News: Federal Policy & Advocacy

College Possible Creates Committee to Hone Advocacy Skills Among Staff

Tuesday, October 1, 2019  
Posted by: Sancia Celestin, Policy Intern
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College Possible Chief Program Officer Traci Kirtley and College Possible alum and coach Ha-Quyen Nguyen met with Capitol Hill staffers during NCAN's 2019 Hill Day advocacy event.

College Possible, an NCAN member and advocacy grantee, uses near-peer coaches, a research-based curriculum, and a peer support network to serve about 20,000 high school students from low-income backgrounds in seven cities – Chicago, Milwaukee, Minnesota, Omaha, Oregon, Philadelphia, and Washington. While the organization is primarily focused on direct student service, the decreasing affordability of higher education motivated College Possible to get involved in the advocacy space.

College Possible started nearly two decades ago, and since then, the skyrocketing price of tuition and fees, room and board, and other expenses has limited postsecondary options for the students it serves. In fact, only about 27% of four-year public institutions were affordable to the average Pell Grant recipient in 2016-17, according to NCAN research.

The folks at College Possible wanted to speak out and advocate for their students, so they created a policy committee made up of staff member volunteers from each of its sites. The goal of the committee was to build skills for effectively engaging in policy conversations, covering topics such as the power of personal storytelling. Since the committee began, College Possible has participated in numerous conversations in the policy space, covering topics such as FAFSA verification and Pell Grant funding. The organization even created two videos that outline these two key policy issues: The Pell Grant – Closing the Financial Gap and FAFSA – Free Application for Federal Student Aid. The videos include the voices of College Possible staff members from multiple cities.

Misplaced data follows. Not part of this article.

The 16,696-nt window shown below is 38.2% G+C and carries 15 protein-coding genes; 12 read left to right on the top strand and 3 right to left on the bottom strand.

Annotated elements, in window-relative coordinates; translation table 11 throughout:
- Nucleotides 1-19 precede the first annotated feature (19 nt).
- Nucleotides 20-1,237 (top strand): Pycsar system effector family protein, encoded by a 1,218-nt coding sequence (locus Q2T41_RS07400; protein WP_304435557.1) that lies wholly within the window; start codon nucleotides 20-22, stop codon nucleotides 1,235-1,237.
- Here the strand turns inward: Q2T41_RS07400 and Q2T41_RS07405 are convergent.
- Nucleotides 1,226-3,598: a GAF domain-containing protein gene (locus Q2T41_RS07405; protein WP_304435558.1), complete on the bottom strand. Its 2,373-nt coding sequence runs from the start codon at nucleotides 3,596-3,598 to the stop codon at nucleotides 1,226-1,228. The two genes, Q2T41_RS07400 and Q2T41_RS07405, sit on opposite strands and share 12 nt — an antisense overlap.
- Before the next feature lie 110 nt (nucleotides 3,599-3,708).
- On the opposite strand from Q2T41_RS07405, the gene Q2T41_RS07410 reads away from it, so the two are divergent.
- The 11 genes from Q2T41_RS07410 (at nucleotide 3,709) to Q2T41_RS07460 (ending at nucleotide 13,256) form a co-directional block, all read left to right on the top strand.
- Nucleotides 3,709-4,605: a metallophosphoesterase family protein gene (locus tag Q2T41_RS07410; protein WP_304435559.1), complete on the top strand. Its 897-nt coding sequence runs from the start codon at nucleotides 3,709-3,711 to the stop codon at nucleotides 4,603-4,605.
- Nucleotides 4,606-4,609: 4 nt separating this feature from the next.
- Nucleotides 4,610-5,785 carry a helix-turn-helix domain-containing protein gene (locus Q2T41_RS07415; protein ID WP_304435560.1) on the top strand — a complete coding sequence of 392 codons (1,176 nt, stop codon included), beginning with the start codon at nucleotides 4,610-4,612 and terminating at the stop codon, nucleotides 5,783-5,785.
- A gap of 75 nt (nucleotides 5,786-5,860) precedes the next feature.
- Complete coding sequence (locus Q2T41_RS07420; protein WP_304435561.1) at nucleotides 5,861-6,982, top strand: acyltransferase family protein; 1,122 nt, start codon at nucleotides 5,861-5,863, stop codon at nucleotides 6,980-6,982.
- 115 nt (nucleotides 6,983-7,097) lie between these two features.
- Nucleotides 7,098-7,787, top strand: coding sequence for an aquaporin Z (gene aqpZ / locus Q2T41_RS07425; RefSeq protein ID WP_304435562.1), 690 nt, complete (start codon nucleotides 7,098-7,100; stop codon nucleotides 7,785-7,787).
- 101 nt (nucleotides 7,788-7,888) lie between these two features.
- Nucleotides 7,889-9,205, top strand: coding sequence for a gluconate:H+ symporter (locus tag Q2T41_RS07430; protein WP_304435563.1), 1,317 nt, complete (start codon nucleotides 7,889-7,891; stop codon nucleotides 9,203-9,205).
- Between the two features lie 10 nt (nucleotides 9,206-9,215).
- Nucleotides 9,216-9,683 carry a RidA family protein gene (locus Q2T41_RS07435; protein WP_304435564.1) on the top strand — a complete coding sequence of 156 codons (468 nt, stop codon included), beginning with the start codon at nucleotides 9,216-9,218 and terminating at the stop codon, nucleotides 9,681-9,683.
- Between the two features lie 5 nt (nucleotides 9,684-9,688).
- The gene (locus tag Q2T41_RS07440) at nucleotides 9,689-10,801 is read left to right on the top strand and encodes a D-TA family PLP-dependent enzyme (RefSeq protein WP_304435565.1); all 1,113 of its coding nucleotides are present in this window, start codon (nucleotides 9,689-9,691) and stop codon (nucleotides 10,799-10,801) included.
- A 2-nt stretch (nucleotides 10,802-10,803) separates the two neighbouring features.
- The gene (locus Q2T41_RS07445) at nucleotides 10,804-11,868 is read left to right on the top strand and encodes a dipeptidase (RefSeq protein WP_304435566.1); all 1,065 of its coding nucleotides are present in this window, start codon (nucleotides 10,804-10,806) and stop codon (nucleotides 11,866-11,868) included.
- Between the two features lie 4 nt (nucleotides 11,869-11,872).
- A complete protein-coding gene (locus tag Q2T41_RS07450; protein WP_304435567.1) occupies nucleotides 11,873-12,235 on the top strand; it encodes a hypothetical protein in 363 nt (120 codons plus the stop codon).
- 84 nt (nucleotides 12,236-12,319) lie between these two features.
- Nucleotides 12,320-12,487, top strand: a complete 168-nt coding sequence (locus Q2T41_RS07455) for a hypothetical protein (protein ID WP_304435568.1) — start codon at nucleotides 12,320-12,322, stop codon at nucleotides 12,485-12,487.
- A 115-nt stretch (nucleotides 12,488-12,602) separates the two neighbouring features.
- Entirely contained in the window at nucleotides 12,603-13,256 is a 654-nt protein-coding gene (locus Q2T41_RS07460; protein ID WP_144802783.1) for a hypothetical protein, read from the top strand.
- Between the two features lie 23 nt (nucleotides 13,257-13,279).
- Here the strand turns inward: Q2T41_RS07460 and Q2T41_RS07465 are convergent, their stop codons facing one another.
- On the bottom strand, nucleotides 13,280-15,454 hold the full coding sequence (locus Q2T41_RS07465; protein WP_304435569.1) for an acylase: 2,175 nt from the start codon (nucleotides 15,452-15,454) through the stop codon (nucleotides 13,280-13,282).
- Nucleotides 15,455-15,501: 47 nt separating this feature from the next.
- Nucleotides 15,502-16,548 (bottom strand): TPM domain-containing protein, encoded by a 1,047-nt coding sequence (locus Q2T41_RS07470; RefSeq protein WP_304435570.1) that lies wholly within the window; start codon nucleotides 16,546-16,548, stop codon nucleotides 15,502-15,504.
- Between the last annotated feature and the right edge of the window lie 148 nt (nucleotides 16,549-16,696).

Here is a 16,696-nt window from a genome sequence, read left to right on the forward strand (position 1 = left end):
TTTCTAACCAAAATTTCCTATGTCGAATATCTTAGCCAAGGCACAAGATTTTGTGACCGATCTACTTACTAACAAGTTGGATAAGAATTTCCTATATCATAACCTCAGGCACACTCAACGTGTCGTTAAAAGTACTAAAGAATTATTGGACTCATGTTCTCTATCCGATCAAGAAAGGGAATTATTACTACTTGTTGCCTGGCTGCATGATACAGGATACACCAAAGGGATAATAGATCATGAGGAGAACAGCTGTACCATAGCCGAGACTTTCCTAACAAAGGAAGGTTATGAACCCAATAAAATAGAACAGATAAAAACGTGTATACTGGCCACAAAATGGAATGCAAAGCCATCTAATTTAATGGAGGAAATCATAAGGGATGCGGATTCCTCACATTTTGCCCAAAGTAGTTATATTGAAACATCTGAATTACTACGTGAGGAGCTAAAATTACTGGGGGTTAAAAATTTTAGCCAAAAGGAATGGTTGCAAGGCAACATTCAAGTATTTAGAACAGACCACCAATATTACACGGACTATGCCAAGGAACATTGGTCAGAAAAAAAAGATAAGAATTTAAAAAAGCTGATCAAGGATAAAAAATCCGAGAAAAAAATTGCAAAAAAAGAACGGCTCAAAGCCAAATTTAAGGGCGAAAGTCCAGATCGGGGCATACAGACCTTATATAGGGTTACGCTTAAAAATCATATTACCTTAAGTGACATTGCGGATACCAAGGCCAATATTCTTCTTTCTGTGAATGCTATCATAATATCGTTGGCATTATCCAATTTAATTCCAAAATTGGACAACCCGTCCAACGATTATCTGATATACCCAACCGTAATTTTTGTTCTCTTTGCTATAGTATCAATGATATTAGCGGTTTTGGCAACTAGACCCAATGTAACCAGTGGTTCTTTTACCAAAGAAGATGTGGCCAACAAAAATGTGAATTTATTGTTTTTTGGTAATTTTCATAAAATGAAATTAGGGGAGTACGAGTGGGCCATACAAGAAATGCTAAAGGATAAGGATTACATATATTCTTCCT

Traci Kirtley, chief program officer and lead for College Possible’s advocacy work, pointed out that almost all of College Possible’s sites have at least one representative on the policy committee.

Another policy achievement for College Possible was that several of its staff members attended their first NCAN Hill Day – an advocacy training event that culminated in meetings with federal policymakers and their staff. Hill staffers were shocked to hear about how strenuous the process of FAFSA verification can be for students. "It was obvious “why [Congress] can’t solve the problem in the first place, they didn’t know there was one," said Kirtley.

In the future, College Possible hopes to use the volunteer staff members from each site to build out the next layer of advocacy-focused leadership and assemble more spokespeople for the issues that affect their students. The organization was able to start with a more narrow focus (e.g. FAFSA verification and Pell Grant awareness) but wants to expand to how students pay for college overall.

Is your organization looking to get involved in advocacy? Here is Kirtley’s advice to organizations that want to better leverage their students' stories to influence policy:

  • Start small. Policy can be intimidating, but you can pick topics you know a lot about and go from there.
  • Don't reinvent the wheel. Find a way to do work with the resources you have.
  • Know that policy work takes patience, but there are people who can help you. Every congressional office has staffers based in a member's district, and it’s their job to connect you, the constituents, to the policymakers.
(Photo via Twitter, @TraciKirtley)